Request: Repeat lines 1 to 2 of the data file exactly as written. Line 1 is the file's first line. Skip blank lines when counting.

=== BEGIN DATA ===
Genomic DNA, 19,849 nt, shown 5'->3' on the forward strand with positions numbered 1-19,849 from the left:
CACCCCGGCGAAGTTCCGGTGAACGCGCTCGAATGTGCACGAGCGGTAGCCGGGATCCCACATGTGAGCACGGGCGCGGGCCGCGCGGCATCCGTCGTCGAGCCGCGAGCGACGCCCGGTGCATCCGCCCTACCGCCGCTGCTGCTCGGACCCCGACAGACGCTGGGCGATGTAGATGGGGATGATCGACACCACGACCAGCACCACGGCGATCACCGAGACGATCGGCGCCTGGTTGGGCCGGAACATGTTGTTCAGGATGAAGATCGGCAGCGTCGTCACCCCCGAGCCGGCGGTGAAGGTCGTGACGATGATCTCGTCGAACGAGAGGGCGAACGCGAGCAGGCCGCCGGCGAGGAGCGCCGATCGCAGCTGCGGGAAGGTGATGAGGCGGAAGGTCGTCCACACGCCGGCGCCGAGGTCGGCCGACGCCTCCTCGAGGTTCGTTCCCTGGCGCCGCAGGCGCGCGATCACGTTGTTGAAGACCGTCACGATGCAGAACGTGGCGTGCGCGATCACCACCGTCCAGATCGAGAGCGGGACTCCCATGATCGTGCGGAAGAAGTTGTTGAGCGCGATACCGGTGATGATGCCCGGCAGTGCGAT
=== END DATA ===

Genomic DNA, 19,849 nt, shown 5'->3' on the forward strand with positions numbered 1-19,849 from the left:
CACCCCGGCGAAGTTCCGGTGAACGCGCTCGAATGTGCACGAGCGGTAGCCGGGATCCCACATGTGAGCACGGGCGCGGGCCGCGCGGCATCCGTCGTCGAGCCGCGAGCGACGCCCGGTGCATCCGCCCTACCGCCGCTGCTGCTCGGACCCCGACAGACGCTGGGCGATGTAGATGGGGATGATCGACACCACGACCAGCACCACGGCGATCACCGAGACGATCGGCGCCTGGTTGGGCCGGAACATGTTGTTCAGGATGAAGATCGGCAGCGTCGTCACCCCCGAGCCGGCGGTGAAGGTCGTGACGATGATCTCGTCGAACGAGAGGGCGAACGCGAGCAGGCCGCCGGCGAGGAGCGCCGATCGCAGCTGCGGGAAGGTGATGAGGCGGAAGGTCGTCCACACGCCGGCGCCGAGGTCGGCCGACGCCTCCTCGAGGTTCGTTCCCTGGCGCCGCAGGCGCGCGATCACGTTGTTGAAGACCGTCACGATGCAGAACGTGGCGTGCGCGATCACCACCGTCCAGATCGAGAGCGGGACTCCCATGATCGTGCGGAAGAAGTTGTTGAGCGCGATACCGGTGATGATGCCCGGCAGTGCGAT